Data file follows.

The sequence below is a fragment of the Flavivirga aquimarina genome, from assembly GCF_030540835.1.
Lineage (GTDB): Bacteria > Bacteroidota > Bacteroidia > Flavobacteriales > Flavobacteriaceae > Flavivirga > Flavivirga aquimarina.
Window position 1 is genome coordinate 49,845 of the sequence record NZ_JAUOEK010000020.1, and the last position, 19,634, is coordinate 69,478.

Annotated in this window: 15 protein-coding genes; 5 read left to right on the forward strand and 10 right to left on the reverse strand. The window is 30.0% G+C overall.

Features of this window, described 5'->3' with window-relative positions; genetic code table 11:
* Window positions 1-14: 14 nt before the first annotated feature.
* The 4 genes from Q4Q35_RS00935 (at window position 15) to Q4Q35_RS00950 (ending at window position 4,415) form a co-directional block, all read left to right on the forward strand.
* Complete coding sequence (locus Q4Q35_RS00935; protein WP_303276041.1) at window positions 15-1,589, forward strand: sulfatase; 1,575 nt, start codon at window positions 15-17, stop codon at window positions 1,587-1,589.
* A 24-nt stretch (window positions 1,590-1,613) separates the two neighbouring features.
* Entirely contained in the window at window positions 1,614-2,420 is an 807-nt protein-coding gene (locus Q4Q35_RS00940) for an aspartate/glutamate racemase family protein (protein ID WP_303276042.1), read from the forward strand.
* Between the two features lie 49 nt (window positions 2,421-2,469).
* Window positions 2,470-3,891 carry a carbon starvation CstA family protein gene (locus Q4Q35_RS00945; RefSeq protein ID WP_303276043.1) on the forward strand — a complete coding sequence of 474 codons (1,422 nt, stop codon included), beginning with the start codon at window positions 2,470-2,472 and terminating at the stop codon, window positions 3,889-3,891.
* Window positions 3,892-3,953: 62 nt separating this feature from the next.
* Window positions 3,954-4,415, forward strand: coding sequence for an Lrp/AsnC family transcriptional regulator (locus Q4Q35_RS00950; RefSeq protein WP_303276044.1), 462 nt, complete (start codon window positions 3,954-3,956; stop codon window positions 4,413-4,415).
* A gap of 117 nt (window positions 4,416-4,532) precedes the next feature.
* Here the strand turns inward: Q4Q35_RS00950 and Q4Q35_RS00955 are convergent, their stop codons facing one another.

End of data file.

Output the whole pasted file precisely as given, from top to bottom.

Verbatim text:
The sequence below is a fragment of the Flavivirga aquimarina genome, from assembly GCF_030540835.1.
Lineage (GTDB): Bacteria > Bacteroidota > Bacteroidia > Flavobacteriales > Flavobacteriaceae > Flavivirga > Flavivirga aquimarina.
Window position 1 is genome coordinate 49,845 of the sequence record NZ_JAUOEK010000020.1, and the last position, 19,634, is coordinate 69,478.

Annotated in this window: 15 protein-coding genes; 5 read left to right on the forward strand and 10 right to left on the reverse strand. The window is 30.0% G+C overall.

Features of this window, described 5'->3' with window-relative positions; genetic code table 11:
* Window positions 1-14: 14 nt before the first annotated feature.
* The 4 genes from Q4Q35_RS00935 (at window position 15) to Q4Q35_RS00950 (ending at window position 4,415) form a co-directional block, all read left to right on the forward strand.
* Complete coding sequence (locus Q4Q35_RS00935; protein WP_303276041.1) at window positions 15-1,589, forward strand: sulfatase; 1,575 nt, start codon at window positions 15-17, stop codon at window positions 1,587-1,589.
* A 24-nt stretch (window positions 1,590-1,613) separates the two neighbouring features.
* Entirely contained in the window at window positions 1,614-2,420 is an 807-nt protein-coding gene (locus Q4Q35_RS00940) for an aspartate/glutamate racemase family protein (protein ID WP_303276042.1), read from the forward strand.
* Between the two features lie 49 nt (window positions 2,421-2,469).
* Window positions 2,470-3,891 carry a carbon starvation CstA family protein gene (locus Q4Q35_RS00945; RefSeq protein ID WP_303276043.1) on the forward strand — a complete coding sequence of 474 codons (1,422 nt, stop codon included), beginning with the start codon at window positions 2,470-2,472 and terminating at the stop codon, window positions 3,889-3,891.
* Window positions 3,892-3,953: 62 nt separating this feature from the next.
* Window positions 3,954-4,415, forward strand: coding sequence for an Lrp/AsnC family transcriptional regulator (locus Q4Q35_RS00950; RefSeq protein WP_303276044.1), 462 nt, complete (start codon window positions 3,954-3,956; stop codon window positions 4,413-4,415).
* A gap of 117 nt (window positions 4,416-4,532) precedes the next feature.
* Here the strand turns inward: Q4Q35_RS00950 and Q4Q35_RS00955 are convergent, their stop codons facing one another.